66 rescued from human trafficking last year in Jacksonville

Florida ranks 3rd nationally in number of reported calls about human trafficking

By Elizabeth Campbell - Reporter

JACKSONVILLE, Fla. - Sixty-six people in Jacksonville were rescued from human trafficking in 2017, authorities said.

The Jacksonville Sheriff’s Office, along with several other agencies, announced efforts to fight the crime during a news conference Tuesday afternoon recognizing January as National Slavery and Human Trafficking Prevention Month.

Human trafficking is the world’s second-largest criminal enterprise after narcotics, generating $150 billion each year. 

Operation Cross Country, which was started by the FBI in 2003, fights slavery and human trafficking. Since 2003, the operation has located over 6,100 children nationwide and returned them to their families.  

More than 8,000 human trafficking cases were reported nationwide in 2017. Florida is ranked third nationally in the number of reported calls.

Jacksonville Sheriff Mike Williams said education and coming forward are how people can help put an end to human trafficking. 

"If anyone sees something suspicious and out of place, it's going to be someone who lives in the area or frequents the area, and that’s who we would encourage to get engaged and call no matter how small or insignificant you may think it may be," Williams said. "It may be the last piece to the puzzle we need to put one of these cases together and save some victims of human trafficking."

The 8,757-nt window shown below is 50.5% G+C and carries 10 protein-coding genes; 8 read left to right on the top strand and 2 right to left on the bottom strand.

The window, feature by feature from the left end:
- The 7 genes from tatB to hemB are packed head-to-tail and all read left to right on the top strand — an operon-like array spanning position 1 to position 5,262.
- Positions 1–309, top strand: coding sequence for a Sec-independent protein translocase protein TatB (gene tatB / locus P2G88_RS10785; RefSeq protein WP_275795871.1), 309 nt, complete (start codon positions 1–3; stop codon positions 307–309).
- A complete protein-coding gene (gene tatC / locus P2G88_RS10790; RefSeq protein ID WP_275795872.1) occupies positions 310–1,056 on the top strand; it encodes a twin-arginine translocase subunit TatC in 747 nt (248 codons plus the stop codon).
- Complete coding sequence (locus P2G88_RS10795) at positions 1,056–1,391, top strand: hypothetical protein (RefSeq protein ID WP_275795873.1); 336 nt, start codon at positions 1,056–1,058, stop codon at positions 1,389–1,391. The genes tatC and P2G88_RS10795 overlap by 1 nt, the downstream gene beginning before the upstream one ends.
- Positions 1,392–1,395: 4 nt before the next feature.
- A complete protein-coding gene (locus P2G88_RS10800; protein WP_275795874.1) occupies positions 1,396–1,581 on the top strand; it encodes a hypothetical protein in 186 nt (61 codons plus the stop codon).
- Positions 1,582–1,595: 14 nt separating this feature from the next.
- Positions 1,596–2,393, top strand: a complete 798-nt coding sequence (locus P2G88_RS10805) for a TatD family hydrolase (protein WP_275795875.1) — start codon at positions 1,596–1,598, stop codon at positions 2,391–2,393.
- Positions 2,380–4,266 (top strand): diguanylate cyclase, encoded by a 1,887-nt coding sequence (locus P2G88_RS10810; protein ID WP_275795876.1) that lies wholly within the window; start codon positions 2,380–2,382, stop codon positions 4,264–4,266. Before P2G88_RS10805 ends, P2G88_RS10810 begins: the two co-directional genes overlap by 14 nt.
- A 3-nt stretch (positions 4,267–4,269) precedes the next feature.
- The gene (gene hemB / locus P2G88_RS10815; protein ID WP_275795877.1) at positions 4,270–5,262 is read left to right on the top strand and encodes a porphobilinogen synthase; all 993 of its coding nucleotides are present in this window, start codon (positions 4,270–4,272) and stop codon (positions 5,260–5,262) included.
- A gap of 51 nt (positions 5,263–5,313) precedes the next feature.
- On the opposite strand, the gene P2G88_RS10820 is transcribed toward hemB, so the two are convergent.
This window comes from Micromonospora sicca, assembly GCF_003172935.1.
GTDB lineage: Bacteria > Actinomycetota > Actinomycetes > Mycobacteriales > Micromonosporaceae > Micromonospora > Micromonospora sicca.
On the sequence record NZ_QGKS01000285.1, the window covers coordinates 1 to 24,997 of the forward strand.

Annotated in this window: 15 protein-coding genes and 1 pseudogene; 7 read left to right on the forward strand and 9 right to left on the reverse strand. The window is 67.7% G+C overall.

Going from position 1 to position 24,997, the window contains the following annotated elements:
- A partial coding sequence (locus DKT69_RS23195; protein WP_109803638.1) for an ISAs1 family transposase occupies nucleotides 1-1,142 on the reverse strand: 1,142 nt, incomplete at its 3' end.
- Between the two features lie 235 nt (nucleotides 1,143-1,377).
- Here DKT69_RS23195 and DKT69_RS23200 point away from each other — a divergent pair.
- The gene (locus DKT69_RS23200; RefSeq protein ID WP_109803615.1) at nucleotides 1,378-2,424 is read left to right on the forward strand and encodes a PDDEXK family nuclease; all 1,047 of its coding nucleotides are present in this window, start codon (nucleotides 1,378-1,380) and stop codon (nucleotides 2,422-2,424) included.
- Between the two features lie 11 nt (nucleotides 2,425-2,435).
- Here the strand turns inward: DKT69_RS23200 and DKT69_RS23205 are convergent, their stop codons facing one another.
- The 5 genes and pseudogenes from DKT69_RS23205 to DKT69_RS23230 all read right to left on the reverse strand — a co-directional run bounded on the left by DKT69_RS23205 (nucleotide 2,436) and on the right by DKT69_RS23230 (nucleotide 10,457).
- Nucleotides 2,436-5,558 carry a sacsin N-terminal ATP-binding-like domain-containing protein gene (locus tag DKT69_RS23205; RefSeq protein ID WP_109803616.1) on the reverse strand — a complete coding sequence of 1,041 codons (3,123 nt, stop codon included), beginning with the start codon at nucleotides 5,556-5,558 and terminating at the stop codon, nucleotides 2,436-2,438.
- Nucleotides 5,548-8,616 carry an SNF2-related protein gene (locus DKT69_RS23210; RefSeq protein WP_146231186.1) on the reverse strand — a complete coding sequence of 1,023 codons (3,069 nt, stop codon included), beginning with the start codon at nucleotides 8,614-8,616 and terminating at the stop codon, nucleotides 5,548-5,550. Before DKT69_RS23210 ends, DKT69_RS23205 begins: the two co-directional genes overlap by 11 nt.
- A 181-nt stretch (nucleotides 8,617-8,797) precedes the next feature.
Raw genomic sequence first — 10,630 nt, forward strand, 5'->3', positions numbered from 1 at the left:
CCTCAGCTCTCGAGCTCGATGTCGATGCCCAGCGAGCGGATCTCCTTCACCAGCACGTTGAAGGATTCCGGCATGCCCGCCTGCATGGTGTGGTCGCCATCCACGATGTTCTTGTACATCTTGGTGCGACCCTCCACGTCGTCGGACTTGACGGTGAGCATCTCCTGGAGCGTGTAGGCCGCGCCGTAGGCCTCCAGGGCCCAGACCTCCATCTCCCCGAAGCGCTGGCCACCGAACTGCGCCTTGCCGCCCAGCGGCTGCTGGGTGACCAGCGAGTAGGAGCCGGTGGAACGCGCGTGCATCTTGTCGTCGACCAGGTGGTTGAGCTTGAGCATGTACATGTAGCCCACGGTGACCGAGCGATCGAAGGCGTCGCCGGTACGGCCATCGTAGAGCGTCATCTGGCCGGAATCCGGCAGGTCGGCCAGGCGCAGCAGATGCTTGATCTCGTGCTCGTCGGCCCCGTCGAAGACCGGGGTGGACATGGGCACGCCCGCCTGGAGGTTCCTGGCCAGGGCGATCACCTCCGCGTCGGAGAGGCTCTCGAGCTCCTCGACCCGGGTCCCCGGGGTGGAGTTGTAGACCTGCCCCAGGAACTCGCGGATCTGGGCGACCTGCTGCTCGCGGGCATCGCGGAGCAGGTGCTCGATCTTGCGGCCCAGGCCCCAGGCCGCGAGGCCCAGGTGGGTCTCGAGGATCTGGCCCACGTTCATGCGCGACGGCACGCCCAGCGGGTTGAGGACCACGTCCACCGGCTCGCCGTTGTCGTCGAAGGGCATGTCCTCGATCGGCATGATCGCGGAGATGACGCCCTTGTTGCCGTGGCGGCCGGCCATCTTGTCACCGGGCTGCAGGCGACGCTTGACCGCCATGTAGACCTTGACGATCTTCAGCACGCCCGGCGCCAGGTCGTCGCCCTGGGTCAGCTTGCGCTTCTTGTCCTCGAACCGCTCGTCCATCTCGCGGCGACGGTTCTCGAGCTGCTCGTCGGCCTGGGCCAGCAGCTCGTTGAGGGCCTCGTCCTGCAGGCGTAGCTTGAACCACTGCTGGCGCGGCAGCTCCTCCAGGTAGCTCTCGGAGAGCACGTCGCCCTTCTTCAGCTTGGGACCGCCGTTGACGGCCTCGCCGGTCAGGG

One of several successful cases involved the arrest of Patrick Trottie in May. According to police, he exploited women through prostitution, placing their photos online to have clients meet them in hotel rooms and then taking the money. Police said he coerced them through physical violence and exploiting their addiction to drugs by giving them heroin and cocaine. 

State Attorney Melissa Nelson said her office will continue to work with the Sheriff’s Office investigating and prosecuting human trafficking cases. 

The founder of Rethreaded, a local organization that supports survivors of human trafficking, told News4Jax that she's so proud of the work by Northeast Florida leaders and law enforcement and that, “Rethreaded is proud to serve alongside such a committed group of professionals and (we) are looking forward to seeing continued progress.”

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